Widespread opposition by truck drivers to Teamsters’ deal

Are you a car haul industry worker? Fill out the form at the end of this article to tell us what you think of the proposed contract and what you think is the way forward in this fight.

Car haulers (Source: Jack Cooper)

Rank-and-file opposition is growing against a tentative agreement reached by the Teamsters union earlier this month with the car-hauling companies. The proposed three-year contract would further erode the living standards and conditions of the 3,000 truck drivers, mechanics and yard workers covered by the National Master Automobile Transporters Agreement (NMATA). Ballots are currently being mailed out, with votes expected to be tabulated by July 12.   

Most of the workers are employed by Jack Cooper and Cassens transport companies. The deal, which would run until August 31, 2025, also covers several smaller carriers, including Active USA, Auto Handling, Inc., Annapolis Junction Rail Solutions, Flint Rail Services, Kenosha Releasing, RCS Transportation and TransCargo. 

The Teamsters’ new supposedly “reform” president, Sean O’Brien, and his negotiating committee co-chair Avral Thompson are trying to sell the deal as the “most lucrative carhaul agreement in history.” Workers, however, have a very different opinion of the contract.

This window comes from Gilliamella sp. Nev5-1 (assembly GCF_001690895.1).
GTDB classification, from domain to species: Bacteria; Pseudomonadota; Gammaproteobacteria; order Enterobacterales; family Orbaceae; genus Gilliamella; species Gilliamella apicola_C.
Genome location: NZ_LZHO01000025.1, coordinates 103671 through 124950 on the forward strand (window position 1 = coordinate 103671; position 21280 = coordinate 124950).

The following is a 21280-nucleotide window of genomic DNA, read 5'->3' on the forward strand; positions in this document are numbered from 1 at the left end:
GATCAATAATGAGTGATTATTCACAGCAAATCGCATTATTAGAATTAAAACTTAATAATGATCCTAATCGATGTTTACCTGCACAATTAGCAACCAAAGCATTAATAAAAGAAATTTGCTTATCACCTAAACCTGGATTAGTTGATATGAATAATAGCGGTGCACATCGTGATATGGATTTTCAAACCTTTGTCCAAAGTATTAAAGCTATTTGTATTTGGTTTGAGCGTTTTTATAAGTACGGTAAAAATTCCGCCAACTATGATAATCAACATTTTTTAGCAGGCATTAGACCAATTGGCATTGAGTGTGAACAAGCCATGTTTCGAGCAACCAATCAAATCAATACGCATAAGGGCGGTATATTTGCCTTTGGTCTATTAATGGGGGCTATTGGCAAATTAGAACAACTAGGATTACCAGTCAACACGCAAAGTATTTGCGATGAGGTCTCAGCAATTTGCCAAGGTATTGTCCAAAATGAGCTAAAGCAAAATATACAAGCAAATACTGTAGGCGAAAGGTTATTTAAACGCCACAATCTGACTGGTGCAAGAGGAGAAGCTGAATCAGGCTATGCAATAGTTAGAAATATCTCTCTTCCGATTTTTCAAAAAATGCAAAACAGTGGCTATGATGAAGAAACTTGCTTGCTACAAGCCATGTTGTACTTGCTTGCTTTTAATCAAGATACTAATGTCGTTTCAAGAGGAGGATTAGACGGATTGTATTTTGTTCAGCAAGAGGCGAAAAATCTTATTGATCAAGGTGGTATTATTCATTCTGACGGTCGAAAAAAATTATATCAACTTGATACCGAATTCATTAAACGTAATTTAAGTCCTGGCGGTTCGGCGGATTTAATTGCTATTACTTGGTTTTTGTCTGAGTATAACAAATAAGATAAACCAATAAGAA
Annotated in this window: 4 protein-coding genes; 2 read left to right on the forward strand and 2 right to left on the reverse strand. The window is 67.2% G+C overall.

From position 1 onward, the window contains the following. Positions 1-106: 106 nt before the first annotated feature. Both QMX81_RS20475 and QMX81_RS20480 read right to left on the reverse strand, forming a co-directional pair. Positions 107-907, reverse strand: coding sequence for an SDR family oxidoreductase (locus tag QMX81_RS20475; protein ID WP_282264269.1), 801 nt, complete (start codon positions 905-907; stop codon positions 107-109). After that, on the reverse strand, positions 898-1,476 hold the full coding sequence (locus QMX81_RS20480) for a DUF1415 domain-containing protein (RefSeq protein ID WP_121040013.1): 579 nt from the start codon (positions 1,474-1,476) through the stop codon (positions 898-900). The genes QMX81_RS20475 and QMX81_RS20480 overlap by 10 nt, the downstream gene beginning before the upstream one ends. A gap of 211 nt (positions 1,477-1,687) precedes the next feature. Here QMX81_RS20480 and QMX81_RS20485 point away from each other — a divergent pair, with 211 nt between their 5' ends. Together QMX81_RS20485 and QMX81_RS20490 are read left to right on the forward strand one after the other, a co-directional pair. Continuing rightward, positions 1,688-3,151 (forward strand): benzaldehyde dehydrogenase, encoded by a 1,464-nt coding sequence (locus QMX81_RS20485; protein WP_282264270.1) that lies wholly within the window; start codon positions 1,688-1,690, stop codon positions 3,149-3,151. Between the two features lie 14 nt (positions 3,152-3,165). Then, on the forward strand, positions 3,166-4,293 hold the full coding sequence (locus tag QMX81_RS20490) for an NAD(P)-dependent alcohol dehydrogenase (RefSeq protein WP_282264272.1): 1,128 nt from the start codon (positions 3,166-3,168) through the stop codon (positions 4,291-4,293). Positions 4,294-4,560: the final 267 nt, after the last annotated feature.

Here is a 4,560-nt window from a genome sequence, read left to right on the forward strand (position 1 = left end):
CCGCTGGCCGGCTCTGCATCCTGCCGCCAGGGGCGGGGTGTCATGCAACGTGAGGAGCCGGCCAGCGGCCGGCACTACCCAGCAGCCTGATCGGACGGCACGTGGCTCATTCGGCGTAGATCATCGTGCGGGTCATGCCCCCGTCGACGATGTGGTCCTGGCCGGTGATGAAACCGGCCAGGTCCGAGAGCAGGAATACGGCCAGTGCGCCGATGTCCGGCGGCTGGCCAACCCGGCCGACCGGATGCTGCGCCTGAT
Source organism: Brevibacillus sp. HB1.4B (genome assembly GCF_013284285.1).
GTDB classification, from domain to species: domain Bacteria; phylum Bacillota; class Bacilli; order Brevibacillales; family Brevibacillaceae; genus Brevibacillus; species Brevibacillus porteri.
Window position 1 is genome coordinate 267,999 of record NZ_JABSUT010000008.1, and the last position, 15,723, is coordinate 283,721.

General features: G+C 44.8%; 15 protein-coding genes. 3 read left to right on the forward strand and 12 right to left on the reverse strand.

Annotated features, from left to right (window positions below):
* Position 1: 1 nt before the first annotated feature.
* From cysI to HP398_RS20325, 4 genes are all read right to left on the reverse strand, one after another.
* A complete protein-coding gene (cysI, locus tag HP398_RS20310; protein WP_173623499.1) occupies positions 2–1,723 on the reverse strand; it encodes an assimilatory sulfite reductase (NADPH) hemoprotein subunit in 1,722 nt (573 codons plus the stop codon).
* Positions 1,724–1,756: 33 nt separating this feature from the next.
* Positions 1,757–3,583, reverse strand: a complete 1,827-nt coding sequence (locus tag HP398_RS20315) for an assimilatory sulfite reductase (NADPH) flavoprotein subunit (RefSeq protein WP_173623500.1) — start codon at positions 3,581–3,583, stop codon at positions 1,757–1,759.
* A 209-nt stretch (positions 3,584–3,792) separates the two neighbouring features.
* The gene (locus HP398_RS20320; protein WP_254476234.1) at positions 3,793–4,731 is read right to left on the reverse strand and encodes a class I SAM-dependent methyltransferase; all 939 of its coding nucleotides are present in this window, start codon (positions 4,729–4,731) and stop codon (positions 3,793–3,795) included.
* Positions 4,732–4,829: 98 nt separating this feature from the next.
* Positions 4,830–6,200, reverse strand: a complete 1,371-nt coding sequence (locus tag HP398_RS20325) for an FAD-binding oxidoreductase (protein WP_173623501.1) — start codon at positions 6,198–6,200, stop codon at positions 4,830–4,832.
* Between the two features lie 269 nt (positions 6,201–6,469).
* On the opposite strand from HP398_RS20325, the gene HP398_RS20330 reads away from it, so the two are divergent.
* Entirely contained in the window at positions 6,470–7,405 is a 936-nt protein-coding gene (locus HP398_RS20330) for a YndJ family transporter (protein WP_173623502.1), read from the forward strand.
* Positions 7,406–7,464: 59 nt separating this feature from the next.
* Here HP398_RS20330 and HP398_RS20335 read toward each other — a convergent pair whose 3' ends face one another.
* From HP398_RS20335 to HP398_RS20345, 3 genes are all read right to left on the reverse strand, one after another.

The 9 percent wage increase in the first year (followed by 5 percent in 2023 and 4 percent in 2024) is barely above the rate of inflation of 8.6 percent. It fails to address the cut in real income contained in the union’s one-year extension in 2021, which included an insulting 1.8 percent increase.

Cost of living increases, which have been capped at only 10 percent for years, will increase to 50 cents in 2023, with Thompson telling workers at a recent online forum, “If the CPI (Consumer Price Index) continues to rise at this pace, we can also renegotiate a wage increase in the new contract…”

Most infuriating for workers is that the deal retains several of the most egregious givebacks which the Teamsters helped wealthy corporate raiders extort from workers during the bankruptcy restructurings of several carriers over the last 15 years, including Jack Cooper (2019) and the now defunct Allied (2006).

The deal retains no serious changes to the hated Article 22 on “New Business,” which allows carriers to pay drivers half the normal rate for loads if a non-union carrier had done that business a year ago. The deal also includes no changes to Article 48, which forces drivers doing pick-ups away from their local hubs to accept the lowest-paying and most difficult loads.  

A rebellion is developing among growing numbers of workers against the below-inflation raises and miserable conditions enforced by the pro-corporate trade unions. On Monday, Ventra Evart auto parts workers in Michigan overwhelmingly defeated a concessions contract backed by the United Auto Workers, voting to reject it by 95 percent.

“There has been huge opposition to this contract from the get-go”

A veteran car hauler who works for Cassens in Detroit explained the significance of these articles and why workers planned to vote against the contract. We are protecting the worker against retaliation from the company and the Teamsters by referring to him by the pseudonym “Fred.”

About the Author: AKDSEO

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